The simple idea of rationing appears unacceptable both for the relatively poor “socialist” health care in Russia and for the most expensive USA health care. In Russia the idea of rationing is unacceptable, because the Constitution promises free and unlimited medical care. Therefore, discussion is blocked from the top. In the USA the idea is unacceptable, because citizens are understood as having the right to free choice of legal access to any care, without intervention of a ‘death jury’.
We analyse the similarities and differences in the arguments rejecting explicit rationing in health care in the USA and Russia. We describe the legal framework in Russia related to rationing, and the results of a qualitative study of the understanding of the concept of rationing by Russian doctors and of the practices in Russian health care organizations to limit the use of expensive diagnostic and treatment options.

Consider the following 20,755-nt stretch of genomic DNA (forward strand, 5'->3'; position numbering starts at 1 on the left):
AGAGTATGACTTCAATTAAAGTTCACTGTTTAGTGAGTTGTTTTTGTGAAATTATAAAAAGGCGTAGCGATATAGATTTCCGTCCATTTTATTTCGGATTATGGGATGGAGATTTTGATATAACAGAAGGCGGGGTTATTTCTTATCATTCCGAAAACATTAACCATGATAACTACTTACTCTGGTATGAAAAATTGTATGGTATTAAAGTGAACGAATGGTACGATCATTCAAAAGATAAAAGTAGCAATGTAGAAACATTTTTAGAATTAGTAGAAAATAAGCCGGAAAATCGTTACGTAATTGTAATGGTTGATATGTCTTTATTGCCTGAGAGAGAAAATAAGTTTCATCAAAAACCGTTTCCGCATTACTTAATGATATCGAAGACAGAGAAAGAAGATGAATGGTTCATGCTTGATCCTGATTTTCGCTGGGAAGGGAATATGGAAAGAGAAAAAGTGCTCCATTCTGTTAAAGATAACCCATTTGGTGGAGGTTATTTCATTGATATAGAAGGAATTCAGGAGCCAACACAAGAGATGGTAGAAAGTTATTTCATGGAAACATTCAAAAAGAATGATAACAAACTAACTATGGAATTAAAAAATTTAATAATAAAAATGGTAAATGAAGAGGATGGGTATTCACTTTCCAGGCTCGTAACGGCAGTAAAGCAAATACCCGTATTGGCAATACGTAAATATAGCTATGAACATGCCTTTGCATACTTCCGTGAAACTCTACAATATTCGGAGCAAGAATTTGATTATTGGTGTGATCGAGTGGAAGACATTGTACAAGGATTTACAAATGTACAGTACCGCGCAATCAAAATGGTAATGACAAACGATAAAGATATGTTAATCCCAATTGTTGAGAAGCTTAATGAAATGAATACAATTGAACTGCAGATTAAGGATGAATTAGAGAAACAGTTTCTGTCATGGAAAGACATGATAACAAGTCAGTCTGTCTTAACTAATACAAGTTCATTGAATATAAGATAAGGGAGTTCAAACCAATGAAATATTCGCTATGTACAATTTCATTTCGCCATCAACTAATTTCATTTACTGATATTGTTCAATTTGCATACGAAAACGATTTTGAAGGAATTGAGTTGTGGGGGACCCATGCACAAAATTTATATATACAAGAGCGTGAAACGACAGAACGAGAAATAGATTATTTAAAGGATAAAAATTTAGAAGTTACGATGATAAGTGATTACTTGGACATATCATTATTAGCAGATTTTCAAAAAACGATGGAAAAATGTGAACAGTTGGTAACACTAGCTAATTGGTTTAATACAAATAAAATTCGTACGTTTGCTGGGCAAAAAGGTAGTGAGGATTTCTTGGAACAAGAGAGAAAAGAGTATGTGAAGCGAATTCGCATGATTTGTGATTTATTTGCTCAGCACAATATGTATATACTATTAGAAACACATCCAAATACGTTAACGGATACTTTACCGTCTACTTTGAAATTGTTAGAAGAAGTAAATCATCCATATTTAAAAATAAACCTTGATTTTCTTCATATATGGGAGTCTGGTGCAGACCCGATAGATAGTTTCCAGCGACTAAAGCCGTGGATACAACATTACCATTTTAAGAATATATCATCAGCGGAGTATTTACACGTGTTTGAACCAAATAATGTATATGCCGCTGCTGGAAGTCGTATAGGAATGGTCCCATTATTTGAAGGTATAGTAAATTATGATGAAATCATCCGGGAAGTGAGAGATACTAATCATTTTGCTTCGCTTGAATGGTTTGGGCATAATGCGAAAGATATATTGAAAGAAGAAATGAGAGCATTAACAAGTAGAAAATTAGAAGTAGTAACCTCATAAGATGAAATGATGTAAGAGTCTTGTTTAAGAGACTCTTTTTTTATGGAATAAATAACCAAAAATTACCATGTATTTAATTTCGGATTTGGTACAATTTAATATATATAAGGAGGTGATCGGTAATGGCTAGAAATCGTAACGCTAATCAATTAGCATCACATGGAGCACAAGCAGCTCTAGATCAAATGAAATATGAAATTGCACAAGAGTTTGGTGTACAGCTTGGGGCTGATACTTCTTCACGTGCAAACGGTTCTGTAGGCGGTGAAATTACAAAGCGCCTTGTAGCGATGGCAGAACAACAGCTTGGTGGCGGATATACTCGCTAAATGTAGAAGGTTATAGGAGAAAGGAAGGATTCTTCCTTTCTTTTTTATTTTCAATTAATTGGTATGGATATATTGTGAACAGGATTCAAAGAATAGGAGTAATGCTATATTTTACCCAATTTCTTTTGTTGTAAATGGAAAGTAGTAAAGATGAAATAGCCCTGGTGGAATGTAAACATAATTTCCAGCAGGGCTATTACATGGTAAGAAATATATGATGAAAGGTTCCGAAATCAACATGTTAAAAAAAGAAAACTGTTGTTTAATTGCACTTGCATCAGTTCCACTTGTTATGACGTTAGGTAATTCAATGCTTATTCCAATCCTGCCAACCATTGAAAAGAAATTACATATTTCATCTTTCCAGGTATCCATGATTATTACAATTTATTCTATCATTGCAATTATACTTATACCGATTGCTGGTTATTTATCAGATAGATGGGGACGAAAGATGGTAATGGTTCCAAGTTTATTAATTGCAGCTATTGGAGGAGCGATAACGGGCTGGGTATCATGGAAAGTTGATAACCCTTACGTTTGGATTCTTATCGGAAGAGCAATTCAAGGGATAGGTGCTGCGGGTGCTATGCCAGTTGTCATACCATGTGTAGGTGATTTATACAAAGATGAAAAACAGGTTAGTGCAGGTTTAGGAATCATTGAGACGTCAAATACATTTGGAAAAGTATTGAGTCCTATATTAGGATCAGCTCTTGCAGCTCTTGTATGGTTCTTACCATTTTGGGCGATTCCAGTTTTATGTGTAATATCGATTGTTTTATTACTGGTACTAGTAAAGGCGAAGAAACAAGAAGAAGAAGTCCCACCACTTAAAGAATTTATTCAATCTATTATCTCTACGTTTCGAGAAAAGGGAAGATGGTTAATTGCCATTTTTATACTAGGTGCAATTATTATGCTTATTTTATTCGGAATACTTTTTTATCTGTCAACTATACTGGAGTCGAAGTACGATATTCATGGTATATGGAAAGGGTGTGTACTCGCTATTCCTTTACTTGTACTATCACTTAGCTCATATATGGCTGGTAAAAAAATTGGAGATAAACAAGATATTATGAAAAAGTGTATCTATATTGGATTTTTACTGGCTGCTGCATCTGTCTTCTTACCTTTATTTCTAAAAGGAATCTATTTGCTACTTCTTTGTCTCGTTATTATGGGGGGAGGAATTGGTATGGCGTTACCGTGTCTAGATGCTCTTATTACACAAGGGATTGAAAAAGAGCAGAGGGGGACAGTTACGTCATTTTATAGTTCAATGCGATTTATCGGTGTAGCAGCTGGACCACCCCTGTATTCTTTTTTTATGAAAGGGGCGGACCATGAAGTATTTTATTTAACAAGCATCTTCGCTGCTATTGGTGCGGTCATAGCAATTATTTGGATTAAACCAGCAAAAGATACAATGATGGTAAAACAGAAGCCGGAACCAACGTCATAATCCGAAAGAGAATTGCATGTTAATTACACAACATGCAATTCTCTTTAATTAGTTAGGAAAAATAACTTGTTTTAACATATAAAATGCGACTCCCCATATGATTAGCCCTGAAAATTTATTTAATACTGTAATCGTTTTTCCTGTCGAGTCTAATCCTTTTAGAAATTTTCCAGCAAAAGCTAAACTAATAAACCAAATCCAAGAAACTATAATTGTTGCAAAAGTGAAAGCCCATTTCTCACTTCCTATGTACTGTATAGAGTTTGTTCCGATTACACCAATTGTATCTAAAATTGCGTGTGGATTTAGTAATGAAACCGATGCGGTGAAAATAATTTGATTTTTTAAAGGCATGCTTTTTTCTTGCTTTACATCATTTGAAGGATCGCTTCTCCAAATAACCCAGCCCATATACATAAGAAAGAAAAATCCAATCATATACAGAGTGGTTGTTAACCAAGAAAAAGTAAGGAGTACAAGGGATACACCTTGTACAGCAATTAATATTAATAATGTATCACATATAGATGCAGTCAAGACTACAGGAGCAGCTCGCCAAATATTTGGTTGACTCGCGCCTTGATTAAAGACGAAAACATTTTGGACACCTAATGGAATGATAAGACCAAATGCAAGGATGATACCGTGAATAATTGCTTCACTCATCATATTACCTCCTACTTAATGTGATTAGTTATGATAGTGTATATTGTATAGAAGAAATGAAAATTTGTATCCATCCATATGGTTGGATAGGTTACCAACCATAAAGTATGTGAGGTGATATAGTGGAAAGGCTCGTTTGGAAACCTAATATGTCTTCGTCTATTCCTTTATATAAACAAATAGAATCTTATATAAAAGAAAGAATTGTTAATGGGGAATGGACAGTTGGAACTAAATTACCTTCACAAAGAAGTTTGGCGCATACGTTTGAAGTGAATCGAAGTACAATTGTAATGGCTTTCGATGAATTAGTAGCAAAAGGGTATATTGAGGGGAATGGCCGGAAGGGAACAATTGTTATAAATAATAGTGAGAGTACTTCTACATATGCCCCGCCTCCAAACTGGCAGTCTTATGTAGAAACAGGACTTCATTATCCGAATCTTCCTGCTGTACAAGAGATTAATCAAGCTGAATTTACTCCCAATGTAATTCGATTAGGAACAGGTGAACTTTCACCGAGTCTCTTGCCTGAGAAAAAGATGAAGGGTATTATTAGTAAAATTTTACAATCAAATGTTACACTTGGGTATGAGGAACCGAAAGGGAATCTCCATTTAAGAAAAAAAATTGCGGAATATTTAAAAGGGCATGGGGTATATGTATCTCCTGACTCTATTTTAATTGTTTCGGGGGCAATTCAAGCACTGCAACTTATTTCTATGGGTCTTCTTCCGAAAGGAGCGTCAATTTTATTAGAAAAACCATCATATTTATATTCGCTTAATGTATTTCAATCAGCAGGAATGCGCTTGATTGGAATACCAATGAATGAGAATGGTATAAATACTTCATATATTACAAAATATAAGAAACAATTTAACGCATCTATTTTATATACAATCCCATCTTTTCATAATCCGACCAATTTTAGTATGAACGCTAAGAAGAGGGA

While the Russian Constitution promises free medical care, unlimited, legally there are limits imposed by the quota of specific treatments, limited access to care abroad, and problematic access to drugs not included on the essential drug list for inpatient care. Explicit rationing is not rejected by society or by the medical profession. In medical organizations the more explicit techniques are a second opinion by a committee (physicians’ commission), especially in the case of prescription of drugs and diagnostic tests. Physicians tend to behave as medical professionals do: provide more care to people in greater need.
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